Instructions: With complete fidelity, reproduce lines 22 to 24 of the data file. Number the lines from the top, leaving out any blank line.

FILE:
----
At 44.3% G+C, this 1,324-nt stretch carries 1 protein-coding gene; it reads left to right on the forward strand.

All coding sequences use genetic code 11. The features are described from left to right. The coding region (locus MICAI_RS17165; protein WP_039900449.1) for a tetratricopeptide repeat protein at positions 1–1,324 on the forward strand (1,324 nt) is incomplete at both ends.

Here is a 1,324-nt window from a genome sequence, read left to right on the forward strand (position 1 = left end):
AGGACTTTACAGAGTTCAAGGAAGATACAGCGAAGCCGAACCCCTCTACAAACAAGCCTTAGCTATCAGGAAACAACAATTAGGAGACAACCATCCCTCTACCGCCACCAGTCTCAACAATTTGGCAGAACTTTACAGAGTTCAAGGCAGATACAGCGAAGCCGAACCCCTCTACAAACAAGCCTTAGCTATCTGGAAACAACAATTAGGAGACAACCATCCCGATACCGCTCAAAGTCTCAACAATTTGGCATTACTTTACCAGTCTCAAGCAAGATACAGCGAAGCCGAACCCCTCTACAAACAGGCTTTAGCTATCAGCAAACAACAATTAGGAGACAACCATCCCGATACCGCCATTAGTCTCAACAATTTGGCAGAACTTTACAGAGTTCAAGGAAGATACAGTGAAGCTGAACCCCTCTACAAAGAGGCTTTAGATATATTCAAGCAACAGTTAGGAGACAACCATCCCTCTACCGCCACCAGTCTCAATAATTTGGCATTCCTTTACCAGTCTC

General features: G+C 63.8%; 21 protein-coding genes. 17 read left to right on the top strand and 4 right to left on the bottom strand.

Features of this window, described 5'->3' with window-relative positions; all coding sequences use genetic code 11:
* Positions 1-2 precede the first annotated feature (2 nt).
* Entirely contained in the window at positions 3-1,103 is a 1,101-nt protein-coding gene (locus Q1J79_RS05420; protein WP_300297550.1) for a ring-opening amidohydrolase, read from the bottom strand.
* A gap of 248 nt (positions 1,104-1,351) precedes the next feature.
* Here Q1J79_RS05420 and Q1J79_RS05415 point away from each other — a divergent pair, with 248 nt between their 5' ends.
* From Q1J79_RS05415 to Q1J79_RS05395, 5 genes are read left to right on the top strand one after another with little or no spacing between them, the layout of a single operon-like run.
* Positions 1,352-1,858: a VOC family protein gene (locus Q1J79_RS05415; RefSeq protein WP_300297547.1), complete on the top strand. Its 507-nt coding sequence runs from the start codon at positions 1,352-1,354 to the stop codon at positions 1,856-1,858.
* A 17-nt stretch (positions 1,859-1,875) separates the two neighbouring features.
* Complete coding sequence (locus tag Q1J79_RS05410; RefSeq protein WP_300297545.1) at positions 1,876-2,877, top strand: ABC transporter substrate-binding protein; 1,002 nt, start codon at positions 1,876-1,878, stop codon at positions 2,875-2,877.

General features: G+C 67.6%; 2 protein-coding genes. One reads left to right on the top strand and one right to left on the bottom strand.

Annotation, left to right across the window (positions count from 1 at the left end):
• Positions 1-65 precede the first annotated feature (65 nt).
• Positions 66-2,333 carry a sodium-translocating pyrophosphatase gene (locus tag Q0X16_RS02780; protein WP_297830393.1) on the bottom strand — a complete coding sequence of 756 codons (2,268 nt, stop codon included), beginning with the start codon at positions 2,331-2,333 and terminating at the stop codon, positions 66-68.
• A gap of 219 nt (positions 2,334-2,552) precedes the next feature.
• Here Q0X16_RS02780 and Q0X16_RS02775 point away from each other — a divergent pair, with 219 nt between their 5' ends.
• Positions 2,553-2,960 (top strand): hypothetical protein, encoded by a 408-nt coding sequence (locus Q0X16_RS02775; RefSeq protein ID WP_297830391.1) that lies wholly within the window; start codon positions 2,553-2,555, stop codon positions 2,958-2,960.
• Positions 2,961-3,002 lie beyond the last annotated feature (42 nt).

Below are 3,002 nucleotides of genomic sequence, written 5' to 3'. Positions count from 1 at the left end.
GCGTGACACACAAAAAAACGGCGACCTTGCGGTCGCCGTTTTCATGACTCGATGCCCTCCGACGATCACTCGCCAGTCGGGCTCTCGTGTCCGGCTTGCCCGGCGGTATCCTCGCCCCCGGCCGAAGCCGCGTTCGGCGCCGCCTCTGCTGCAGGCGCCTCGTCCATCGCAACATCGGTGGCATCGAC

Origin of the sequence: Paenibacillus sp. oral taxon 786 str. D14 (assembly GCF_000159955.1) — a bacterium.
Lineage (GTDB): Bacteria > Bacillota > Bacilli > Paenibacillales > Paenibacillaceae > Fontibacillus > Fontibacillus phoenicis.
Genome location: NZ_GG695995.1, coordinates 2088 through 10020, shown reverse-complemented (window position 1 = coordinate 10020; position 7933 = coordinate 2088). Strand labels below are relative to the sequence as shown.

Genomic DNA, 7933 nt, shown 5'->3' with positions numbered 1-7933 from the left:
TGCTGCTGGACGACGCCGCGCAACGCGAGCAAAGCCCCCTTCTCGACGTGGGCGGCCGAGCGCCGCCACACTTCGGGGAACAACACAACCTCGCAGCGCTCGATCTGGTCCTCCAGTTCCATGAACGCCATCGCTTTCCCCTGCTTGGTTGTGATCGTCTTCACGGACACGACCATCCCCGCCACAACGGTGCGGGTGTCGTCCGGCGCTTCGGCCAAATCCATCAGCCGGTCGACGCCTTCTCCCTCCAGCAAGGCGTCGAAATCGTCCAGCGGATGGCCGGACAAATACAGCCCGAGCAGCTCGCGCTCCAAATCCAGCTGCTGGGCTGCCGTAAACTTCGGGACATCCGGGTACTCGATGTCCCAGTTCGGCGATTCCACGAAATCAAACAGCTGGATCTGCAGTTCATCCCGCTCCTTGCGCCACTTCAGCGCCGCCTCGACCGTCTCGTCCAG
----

• Positions 2,961-3,002 lie beyond the last annotated feature (42 nt).

Below are 3,002 nucleotides of genomic sequence, written 5' to 3'. Positions count from 1 at the left end.
GCGTGACACACAAAAAAACGGCGACCTTGCGGTCGCCGTTTTCATGACTCGATGCCCTCCGACGATCACTCGCCAGTCGGGCTCTCGTGTCCGGCTTGCCCGGCGGTATCCTCGCCCCCGGCCGAAGCCGCGTTCGGCGCCGCCTCTGCTGCAGGCGCCTCGTCCATCGCAACATCGGTGGCATCGAC